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M16 Assault Rifle


Osprey author Leigh Neville this week examines the use of the American M16 assault rifle among Australian forces in Vietnam as featured in King & Country’s Vietnam ANZACs range.

The 5.56x45mm M16, and the later M16A1, is arguably one of the most contentious firearms in recent military history. Its direct impingement gas system resulted in a large number of stoppages when the weapon was first issued to US forces in Vietnam and a resulting undeserved reputation for poor reliability that exists to a degree to this day.

Direct impingement gas systems require regular maintenance, just like any firearm, to minimise fouling from a build-up of unburnt propellant. The M16 also required a particular type of powder that minimised this build-up. The US military, in their infinite wisdom, decided to initially issue ammunition using another type of powder altogether which actually increased build-ups and consequently stoppages (‘jams’) in the M16.

They also failed to issue proper cleaning kits and lauded the weapon as self-cleaning. Soldiers and Marines took them at their word and experienced sometimes catastrophic stoppages which saw the action seize up and the unfortunate soldier or Marine left without an operable weapon. Thankfully a new powder was adopted, the barrel was chromed to reduce wear, and cleaning kits were issued along with a comic book style maintenance manual.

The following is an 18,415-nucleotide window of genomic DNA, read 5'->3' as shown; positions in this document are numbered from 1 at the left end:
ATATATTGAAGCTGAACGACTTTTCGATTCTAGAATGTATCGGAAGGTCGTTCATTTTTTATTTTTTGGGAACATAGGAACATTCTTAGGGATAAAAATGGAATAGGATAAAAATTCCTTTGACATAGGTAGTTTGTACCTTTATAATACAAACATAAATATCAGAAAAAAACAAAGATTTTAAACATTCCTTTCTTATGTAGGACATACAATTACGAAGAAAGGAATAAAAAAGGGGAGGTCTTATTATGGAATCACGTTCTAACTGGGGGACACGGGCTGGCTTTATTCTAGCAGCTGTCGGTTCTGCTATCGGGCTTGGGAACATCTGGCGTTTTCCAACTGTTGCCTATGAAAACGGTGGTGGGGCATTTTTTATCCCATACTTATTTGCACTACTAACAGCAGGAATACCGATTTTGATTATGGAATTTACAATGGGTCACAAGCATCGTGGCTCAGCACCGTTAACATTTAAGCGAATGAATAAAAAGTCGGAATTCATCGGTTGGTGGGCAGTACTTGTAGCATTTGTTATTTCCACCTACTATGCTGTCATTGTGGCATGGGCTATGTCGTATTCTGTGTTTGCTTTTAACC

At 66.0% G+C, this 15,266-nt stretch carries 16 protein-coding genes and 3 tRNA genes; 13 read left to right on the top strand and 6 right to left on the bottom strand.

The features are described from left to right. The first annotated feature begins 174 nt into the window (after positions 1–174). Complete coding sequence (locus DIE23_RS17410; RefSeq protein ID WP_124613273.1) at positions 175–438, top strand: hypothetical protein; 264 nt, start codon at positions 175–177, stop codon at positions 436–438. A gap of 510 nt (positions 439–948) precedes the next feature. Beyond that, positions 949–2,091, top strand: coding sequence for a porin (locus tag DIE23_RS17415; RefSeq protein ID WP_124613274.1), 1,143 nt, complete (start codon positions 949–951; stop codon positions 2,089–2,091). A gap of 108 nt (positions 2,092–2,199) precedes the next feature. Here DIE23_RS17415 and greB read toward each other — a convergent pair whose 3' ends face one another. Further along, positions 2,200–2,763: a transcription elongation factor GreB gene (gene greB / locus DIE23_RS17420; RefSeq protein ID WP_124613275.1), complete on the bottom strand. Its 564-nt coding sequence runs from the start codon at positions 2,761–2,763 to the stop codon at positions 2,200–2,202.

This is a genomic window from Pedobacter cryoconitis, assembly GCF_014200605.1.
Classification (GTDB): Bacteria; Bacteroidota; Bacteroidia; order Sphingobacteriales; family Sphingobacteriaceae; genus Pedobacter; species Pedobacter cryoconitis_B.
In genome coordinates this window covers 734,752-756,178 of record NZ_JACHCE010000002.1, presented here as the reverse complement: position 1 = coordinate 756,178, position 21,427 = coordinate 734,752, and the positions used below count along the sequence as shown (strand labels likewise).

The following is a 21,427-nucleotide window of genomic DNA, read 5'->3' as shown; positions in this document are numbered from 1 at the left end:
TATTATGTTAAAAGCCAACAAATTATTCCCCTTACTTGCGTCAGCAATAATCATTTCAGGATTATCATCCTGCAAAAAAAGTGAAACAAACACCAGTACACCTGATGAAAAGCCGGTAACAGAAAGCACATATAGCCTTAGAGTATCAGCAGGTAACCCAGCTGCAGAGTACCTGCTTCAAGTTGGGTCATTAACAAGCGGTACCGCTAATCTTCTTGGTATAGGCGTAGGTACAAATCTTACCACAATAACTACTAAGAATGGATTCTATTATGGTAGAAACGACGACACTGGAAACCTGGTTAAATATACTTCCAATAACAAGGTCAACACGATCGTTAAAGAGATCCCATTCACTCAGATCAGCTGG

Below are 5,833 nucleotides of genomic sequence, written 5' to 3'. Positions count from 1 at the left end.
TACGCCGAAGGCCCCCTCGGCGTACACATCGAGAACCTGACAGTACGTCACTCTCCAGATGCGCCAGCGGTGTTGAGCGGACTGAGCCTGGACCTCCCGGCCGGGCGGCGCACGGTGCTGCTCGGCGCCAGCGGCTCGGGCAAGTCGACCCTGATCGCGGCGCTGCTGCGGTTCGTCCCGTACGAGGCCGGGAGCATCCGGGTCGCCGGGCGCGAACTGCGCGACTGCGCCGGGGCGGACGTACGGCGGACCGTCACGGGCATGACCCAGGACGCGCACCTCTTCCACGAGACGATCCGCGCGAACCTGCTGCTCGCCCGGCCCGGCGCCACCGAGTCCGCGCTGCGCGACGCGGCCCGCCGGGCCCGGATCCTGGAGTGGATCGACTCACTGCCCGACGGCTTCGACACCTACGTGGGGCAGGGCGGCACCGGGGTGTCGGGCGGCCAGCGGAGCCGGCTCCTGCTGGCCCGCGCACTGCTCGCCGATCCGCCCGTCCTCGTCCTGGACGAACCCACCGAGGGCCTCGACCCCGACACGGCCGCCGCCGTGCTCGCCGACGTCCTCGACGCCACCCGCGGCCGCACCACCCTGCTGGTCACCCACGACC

The Australian Army adopted the M16A1 in 1967 for issue to scouts and section leaders, replacing the 9x19mm Owen and F1 sub-machine guns. In a period infantry section, typically three M16A1s would be issued to a ten-man section (the others equipped with the Lithgow produced 7.62x51mm L1A1 self-loading rifle or SLR, one 7.62x51mm M60 medium machine gun and one 40mm M79 grenade launcher).

The M16A1 continued in Australian service into the 1980s typically relegated to the recon/sniper platoons of the infantry battalions who favoured its lighter weight whilst most infantrymen carried the SLR until the adoption of the 5.56x45mm F88 based on the Austrian Steyr AUG bullpup in the later part of the decade.

The M16A1 is featured in a number of King & Country releases available from Peter Nathan Toy Soldiers:
KCVN051 Australian Scouting Party
KCVN071 The Battle of Long Tan Set #1

For more information on ANZACs in Vietnam, we recommend to have a look at the Osprey Elite 103 book:



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